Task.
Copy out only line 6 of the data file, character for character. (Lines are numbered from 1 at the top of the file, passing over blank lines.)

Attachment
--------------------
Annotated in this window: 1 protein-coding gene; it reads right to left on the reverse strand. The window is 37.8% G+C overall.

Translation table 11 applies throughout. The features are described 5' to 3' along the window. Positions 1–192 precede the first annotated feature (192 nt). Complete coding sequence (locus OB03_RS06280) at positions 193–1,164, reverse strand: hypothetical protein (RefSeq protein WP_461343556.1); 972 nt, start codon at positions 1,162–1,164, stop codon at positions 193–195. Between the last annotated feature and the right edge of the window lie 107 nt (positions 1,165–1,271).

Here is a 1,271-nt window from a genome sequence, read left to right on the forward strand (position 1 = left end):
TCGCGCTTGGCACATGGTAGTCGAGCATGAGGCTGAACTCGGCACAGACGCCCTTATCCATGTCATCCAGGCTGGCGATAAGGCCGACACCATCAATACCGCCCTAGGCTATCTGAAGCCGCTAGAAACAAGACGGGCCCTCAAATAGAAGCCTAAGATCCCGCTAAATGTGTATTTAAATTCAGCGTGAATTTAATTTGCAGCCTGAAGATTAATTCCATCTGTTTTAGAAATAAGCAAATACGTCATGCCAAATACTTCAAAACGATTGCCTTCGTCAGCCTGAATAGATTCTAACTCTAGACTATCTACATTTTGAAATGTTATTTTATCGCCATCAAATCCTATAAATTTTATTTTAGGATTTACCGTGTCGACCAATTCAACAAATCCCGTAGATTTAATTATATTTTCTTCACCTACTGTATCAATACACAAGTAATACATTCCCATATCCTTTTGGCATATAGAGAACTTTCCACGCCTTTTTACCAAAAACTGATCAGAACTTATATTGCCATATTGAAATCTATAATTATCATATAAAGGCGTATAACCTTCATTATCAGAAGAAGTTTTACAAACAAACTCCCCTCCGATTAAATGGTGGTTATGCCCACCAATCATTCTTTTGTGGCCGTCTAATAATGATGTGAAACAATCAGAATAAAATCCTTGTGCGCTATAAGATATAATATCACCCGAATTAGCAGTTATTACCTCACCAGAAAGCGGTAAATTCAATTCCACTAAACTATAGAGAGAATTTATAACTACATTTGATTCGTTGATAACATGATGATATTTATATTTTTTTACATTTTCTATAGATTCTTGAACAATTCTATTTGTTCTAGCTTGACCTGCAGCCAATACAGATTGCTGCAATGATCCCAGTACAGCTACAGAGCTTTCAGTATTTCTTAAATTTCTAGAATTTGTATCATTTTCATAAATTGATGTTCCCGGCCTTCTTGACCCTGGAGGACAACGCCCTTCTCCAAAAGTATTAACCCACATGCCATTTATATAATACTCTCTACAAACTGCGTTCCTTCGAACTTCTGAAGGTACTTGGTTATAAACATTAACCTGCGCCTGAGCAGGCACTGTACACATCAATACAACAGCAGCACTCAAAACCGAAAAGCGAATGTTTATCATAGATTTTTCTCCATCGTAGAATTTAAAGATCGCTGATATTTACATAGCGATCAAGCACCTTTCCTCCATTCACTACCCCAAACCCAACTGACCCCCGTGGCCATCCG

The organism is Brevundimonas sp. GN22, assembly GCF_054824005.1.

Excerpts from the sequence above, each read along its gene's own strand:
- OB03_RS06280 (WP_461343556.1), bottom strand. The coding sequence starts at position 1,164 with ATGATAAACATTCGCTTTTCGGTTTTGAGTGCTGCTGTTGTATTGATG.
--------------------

Excerpts from the sequence above, each read along its gene's own strand: